Gov. McCrory meets with NC mayors to discuss jumpstarting econom - | WBTV Charlotte

Gov. McCrory meets with NC mayors to discuss jumpstarting economy


NC Gov. Pat McCrory opened up the governor's mansion on Tuesday to mayors of North Carolina's largest cities.

The governor says our cities will be the economic engines that drive the state's recovery and he's talking about several initiatives between state and local leaders.

Gov. McCrory said a big part of his plan for getting people back to work in North Carolina involved a stronger tie with mayors. Many stood with him Tuesday inside the governor's mansion as he outlined what role cities had to play.
"Their are many small towns in the 10-30,000 citizen range where the unemployment rate is 15-20% and I think part of our economic development and commerce plan is going to be trying to connect those small rural towns with the potential economic prosperity of the closest major urban area," McCrory said.

Salisbury Mayor Paul Woodson agreed, citing a conversation he recently had with an economic development official in Georgia who told Woodson that North Carolina wasn't aggressive enough to win big companies.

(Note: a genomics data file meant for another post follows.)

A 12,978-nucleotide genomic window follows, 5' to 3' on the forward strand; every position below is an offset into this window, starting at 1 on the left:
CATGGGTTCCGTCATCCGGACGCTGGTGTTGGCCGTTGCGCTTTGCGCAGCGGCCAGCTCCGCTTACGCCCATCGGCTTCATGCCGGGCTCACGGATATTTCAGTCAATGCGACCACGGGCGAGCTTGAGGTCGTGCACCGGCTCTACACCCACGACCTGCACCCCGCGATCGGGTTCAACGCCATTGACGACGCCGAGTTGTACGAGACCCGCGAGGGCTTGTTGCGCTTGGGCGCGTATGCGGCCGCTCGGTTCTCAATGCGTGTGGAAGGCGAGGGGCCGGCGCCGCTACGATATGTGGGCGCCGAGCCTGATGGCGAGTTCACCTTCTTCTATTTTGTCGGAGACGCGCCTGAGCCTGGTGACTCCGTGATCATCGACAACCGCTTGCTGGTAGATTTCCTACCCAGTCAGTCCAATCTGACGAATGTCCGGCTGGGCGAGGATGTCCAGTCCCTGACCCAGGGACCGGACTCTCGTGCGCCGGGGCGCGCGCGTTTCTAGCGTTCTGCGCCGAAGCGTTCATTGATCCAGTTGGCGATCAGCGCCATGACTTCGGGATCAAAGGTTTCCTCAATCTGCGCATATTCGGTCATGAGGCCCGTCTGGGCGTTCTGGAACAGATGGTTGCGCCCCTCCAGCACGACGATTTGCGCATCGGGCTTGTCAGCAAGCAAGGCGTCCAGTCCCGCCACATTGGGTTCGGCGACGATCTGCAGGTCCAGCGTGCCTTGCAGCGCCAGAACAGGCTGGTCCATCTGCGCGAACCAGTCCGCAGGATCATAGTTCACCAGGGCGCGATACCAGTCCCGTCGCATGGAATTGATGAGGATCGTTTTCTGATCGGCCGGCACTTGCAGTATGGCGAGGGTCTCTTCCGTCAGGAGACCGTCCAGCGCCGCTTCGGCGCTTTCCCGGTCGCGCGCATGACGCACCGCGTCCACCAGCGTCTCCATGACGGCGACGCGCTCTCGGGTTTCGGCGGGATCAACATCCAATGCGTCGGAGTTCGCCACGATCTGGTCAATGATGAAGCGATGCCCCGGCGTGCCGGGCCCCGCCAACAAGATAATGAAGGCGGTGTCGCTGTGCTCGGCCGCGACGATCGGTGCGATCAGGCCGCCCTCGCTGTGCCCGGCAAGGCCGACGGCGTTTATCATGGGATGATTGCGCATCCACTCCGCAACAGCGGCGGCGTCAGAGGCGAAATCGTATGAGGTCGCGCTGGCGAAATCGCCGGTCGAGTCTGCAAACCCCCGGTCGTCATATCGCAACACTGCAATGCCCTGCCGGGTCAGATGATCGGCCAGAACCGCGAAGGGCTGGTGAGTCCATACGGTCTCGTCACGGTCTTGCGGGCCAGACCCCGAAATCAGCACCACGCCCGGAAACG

"He said you're not going to get that company," Woodson said, "'We're more aggressive', but maybe in a few months we'll have a new governor, which we do and maybe he can help us be more aggressive and I think economic development for this state is so so important and we've go to do everything we can to work together to recruit as many companies as we can in here."
Woodson said the state would have to be aggressive when it came to offering incentives to bring companies to the Tar Heel State.

McCrory said that's where local governments, the cities these mayors lead, will have to look beyond their own city limits.
"I asked each of them to reach out beyond their cities to help a small rural town be a part of their long term economic development plan," McCrory said.
McCrory said he also talked with these mayors about mass transit, cultural services, every issue imaginable that's important to the citizens."
The governor was asked about a number of other topics. He said that he supports voter ID in North Carolina but believes there should be protections in place for those without immediate access to an ID.
McCrory also said that his top priority this week was reforming the state's health and human services system, and fixing the Medicaid system. He promised much more on that topic later this week.

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